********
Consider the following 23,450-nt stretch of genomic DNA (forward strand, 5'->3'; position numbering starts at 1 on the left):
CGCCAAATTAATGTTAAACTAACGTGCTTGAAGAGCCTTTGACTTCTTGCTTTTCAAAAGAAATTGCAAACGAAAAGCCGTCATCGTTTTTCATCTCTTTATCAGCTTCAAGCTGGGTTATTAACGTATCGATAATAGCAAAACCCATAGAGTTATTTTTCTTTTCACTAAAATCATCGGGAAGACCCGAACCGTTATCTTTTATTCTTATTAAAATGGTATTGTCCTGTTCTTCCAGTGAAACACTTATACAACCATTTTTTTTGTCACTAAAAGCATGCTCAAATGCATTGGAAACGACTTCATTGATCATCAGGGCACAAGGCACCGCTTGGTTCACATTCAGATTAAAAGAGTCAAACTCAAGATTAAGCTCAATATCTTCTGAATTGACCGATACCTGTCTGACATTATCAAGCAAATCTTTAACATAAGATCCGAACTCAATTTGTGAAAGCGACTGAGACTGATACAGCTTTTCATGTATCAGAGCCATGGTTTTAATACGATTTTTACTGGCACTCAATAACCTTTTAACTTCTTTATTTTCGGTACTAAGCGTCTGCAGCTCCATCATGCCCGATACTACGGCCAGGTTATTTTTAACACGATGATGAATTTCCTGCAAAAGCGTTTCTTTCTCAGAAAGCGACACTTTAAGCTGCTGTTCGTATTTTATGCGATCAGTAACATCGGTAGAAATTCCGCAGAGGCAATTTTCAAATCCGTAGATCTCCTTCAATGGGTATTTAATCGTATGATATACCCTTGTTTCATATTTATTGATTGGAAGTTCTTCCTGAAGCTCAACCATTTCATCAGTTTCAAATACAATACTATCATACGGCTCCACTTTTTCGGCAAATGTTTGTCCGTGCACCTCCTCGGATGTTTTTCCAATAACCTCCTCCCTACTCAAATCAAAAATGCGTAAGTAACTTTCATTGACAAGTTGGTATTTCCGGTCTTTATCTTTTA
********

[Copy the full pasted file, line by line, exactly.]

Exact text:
Consider the following 23,450-nt stretch of genomic DNA (forward strand, 5'->3'; position numbering starts at 1 on the left):
CGCCAAATTAATGTTAAACTAACGTGCTTGAAGAGCCTTTGACTTCTTGCTTTTCAAAAGAAATTGCAAACGAAAAGCCGTCATCGTTTTTCATCTCTTTATCAGCTTCAAGCTGGGTTATTAACGTATCGATAATAGCAAAACCCATAGAGTTATTTTTCTTTTCACTAAAATCATCGGGAAGACCCGAACCGTTATCTTTTATTCTTATTAAAATGGTATTGTCCTGTTCTTCCAGTGAAACACTTATACAACCATTTTTTTTGTCACTAAAAGCATGCTCAAATGCATTGGAAACGACTTCATTGATCATCAGGGCACAAGGCACCGCTTGGTTCACATTCAGATTAAAAGAGTCAAACTCAAGATTAAGCTCAATATCTTCTGAATTGACCGATACCTGTCTGACATTATCAAGCAAATCTTTAACATAAGATCCGAACTCAATTTGTGAAAGCGACTGAGACTGATACAGCTTTTCATGTATCAGAGCCATGGTTTTAATACGATTTTTACTGGCACTCAATAACCTTTTAACTTCTTTATTTTCGGTACTAAGCGTCTGCAGCTCCATCATGCCCGATACTACGGCCAGGTTATTTTTAACACGATGATGAATTTCCTGCAAAAGCGTTTCTTTCTCAGAAAGCGACACTTTAAGCTGCTGTTCGTATTTTATGCGATCAGTAACATCGGTAGAAATTCCGCAGAGGCAATTTTCAAATCCGTAGATCTCCTTCAATGGGTATTTAATCGTATGATATACCCTTGTTTCATATTTATTGATTGGAAGTTCTTCCTGAAGCTCAACCATTTCATCAGTTTCAAATACAATACTATCATACGGCTCCACTTTTTCGGCAAATGTTTGTCCGTGCACCTCCTCGGATGTTTTTCCAATAACCTCCTCCCTACTCAAATCAAAAATGCGTAAGTAACTTTCATTGACAAGTTGGTATTTCCGGTCTTTATCTTTTA